The black, white and red of the colorblind society

Posted Oct 25, 2005
Last Updated Nov 8, 2011

Rosa Parks died this week, and thus turns to historic perspective the life of a woman who played a momentous role in American history simply by having the courage to keep her seat on a bus. Nowadays most of us might wonder what is so courageous about keeping your seat, but nowadays we don’t have laws and cultural mores that harbor openly humiliating laws such as America’s former sanction of segregation.

Times have changed. Laws have changed. Some attitudes in culture have changed. But humans are humans, and struggles will probably never end. Racial tensions will probably exist as long as humans exist as a variegated species. We all wish it weren’t so, but it is simply impossible to wholesale change human nature across a society—for the roots of all our problems are written deep down into the untouchable (as of yet) genetic code—we naturally succumb to xenophobic propaganda.

Take the current mission of the Civil Rights movement in the United States. What started as a social movement that was sorely needed as a remedy to an unjust and openly immoral system has turned into a self-propagating system—a movement that started on the path of liberation and equality has turned into a machine that promotes strife, suspicion and hatred. The eyes of a movement that called for us all to be colorblind now has eyes that have turned red with ambition and envy.

Civil Rights leaders admonish young black people to remember about their ethnic history—which they should in the same manner that all of us should remember it… along with the rest of American history and world history. Civil Rights leaders tell their youth to "Remember what it is to be a black man!” For some reason that has become a calling slogan of so-called social leaders… but for some reason you won’t find any intelligent leader in other ethnic groups calling out for the youth to "Remember what it is to be a white man!” That sounds too much like the talk of groups such as the KKK and other infantile groups that promote hatred and stupidity.

Civil Rights leaders tell their youth that the White Man is still picking their pockets—that we (white people) are living off of their toils and stealing them. We don’t give them a fair share of the wealth. Those same Civil Rights leaders tell their youth that their race is entitled to something for all this… and the races in America become more tense with each other’s presence rather than more comfortable. No wonder either—the same kind of talk was being passed through German culture early in the last century by none other than Adolph Hitler when condemning the Jews!

It’s funny because I’ve been around the block over the years as a journalist. I’ve noticed that the Civil Rights leaders (along with other propagandists) usually have nicer cars than me; nicer homes too, not to mention a more robust income. Most of my friends (of several colors and religions) have never seen this so-called oppression. The only thing we see is that everyone is at some kind of disadvantage… and none of us appreciate anyone telling us that we are robbing and stealing and abusing when in fact we are working and loving and living as good people! Nothing in this life comes easy—and the Civil Rights leaders that talk about "entitlements” are both liars and parasites.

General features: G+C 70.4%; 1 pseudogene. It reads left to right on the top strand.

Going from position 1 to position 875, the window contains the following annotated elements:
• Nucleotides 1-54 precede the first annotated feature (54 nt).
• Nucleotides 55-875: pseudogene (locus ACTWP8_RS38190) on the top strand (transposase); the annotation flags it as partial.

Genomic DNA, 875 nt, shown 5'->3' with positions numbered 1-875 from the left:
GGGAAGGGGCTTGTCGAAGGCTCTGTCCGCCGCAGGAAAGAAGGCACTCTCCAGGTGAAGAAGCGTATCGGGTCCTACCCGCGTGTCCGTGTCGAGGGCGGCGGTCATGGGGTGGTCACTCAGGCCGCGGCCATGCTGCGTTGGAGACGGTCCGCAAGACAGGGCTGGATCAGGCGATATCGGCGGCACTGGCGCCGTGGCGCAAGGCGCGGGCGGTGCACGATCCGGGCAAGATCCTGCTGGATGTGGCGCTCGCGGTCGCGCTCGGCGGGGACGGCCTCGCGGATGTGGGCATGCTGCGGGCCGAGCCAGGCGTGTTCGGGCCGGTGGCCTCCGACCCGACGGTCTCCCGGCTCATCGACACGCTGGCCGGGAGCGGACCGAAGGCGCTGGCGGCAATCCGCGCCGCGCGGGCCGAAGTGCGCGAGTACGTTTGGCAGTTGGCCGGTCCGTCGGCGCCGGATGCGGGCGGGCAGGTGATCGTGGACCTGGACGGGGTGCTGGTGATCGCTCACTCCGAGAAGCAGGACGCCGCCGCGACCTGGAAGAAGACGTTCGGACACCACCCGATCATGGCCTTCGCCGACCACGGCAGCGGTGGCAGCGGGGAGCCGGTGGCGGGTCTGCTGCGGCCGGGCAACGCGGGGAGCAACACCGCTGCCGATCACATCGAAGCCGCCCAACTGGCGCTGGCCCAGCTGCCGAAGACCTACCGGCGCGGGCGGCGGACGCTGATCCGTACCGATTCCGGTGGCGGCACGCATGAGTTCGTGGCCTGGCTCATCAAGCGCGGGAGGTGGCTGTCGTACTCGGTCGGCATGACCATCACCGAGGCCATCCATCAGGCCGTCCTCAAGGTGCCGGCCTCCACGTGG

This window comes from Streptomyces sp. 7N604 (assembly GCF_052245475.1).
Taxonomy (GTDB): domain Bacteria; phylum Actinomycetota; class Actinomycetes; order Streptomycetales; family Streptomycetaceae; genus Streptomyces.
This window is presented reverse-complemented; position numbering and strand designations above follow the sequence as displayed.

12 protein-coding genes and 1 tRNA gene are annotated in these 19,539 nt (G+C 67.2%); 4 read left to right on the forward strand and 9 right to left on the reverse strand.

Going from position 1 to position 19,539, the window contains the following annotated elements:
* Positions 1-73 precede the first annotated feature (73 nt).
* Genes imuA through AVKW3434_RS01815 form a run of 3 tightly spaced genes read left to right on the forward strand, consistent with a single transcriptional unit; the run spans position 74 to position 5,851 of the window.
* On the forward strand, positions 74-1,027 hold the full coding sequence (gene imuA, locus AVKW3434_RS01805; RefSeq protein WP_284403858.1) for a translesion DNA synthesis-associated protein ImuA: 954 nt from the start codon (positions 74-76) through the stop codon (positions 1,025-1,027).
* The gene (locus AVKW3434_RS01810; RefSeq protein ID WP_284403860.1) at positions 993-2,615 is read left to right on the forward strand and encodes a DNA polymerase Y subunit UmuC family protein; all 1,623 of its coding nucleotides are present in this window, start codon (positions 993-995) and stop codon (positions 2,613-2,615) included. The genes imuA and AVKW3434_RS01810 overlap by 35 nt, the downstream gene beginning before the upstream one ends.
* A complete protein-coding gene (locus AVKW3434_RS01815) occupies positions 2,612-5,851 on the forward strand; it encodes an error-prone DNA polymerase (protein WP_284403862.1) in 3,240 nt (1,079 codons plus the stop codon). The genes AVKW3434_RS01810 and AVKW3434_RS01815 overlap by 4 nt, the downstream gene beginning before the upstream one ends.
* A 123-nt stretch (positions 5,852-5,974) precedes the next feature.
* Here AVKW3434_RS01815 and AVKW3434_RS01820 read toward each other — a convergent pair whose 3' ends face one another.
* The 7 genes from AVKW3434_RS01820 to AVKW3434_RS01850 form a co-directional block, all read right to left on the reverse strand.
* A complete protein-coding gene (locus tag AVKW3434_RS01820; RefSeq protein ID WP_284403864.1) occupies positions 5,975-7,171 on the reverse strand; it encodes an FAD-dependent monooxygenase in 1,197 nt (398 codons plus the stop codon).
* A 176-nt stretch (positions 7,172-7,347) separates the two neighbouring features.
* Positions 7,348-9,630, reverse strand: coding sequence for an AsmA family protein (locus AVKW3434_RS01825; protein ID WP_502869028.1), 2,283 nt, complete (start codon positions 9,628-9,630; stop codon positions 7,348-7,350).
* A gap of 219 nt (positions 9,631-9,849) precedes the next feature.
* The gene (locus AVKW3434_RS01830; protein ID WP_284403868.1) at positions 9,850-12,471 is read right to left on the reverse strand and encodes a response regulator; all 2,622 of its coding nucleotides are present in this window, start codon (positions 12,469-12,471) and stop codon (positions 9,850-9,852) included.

There is no doubt that the civil rights movements of fifty years ago were essential for the growth and prosperity and health of our nation. They exposed one of the greatest hypocrisies of all time. People like Martin Luther King Jr. and Rosa Parks and the original civil rights leaders were part of something special and important; they had good cause to be impassioned and enraged and obsessed because their brethren were being treated like sub-humans. I just have a bad feeling that the social movements they helped spawn have mutated beyond their intent and now serve to destroy the spirit of equality and justice that so many crusaders fought for so many years ago.

We are Americans in this country, not races. The thread that holds this country together is the experiment of hope and unity, not division. Certainly there are systems, programs and institutions in this country that have a lot of work to do to reach perfection—but that is something that comes with life itself. And it afflicts all of us, not just minorities. You hear very little about it because it is not politically correct to say this, but there comes a point when even "affirmative action” becomes a racist endeavor because it is forcing people to be judged and accepted based on skin color rather than merit and character and ability. Affirmative action was a required method when desegregation started—but whether the black community likes it or not, there is a point that it counteracts its very purpose.

We are people, not colors. We are people that happen to have colors.

Most Americans of every race understand this, which is why we have come to a point where young white (and black and yellow) boys idolize powerful black athletes; ambitious black (and white) martial artists worship Oriental martial arts legends; young scholars (of any race) look up to intellectual German and/or Jewish scientists. And so on.

Parents and social leaders who are obsessed with skin color are the reasons our culture will likely take a long time getting to the next level of cultural evolution.

It Takes A Village

Essays on community life, parenting and modern society.

  1. The loving neighborhood – For Residents Only
  2. The black, white and red of the colorblind society
  3. Observation on Trust in Society
  4. Cultural Cataracts

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